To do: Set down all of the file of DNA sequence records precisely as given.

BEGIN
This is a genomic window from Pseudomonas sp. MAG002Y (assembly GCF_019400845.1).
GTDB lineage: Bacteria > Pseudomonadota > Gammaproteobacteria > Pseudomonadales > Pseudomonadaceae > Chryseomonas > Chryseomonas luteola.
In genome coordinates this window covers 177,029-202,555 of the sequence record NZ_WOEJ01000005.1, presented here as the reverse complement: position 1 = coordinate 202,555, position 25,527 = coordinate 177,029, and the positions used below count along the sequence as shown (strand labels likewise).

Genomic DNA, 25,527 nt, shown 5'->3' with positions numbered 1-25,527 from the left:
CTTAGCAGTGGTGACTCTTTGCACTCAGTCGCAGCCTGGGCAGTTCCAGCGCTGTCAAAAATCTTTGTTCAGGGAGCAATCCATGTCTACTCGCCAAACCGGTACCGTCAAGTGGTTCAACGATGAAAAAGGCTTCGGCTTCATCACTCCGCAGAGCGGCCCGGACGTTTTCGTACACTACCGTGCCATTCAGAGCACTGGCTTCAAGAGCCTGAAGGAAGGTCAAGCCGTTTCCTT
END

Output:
This is a genomic window from Pseudomonas sp. MAG002Y (assembly GCF_019400845.1).
GTDB lineage: Bacteria > Pseudomonadota > Gammaproteobacteria > Pseudomonadales > Pseudomonadaceae > Chryseomonas > Chryseomonas luteola.
In genome coordinates this window covers 177,029-202,555 of the sequence record NZ_WOEJ01000005.1, presented here as the reverse complement: position 1 = coordinate 202,555, position 25,527 = coordinate 177,029, and the positions used below count along the sequence as shown (strand labels likewise).

Genomic DNA, 25,527 nt, shown 5'->3' with positions numbered 1-25,527 from the left:
CTTAGCAGTGGTGACTCTTTGCACTCAGTCGCAGCCTGGGCAGTTCCAGCGCTGTCAAAAATCTTTGTTCAGGGAGCAATCCATGTCTACTCGCCAAACCGGTACCGTCAAGTGGTTCAACGATGAAAAAGGCTTCGGCTTCATCACTCCGCAGAGCGGCCCGGACGTTTTCGTACACTACCGTGCCATTCAGAGCACTGGCTTCAAGAGCCTGAAGGAAGGTCAAGCCGTTTCCTT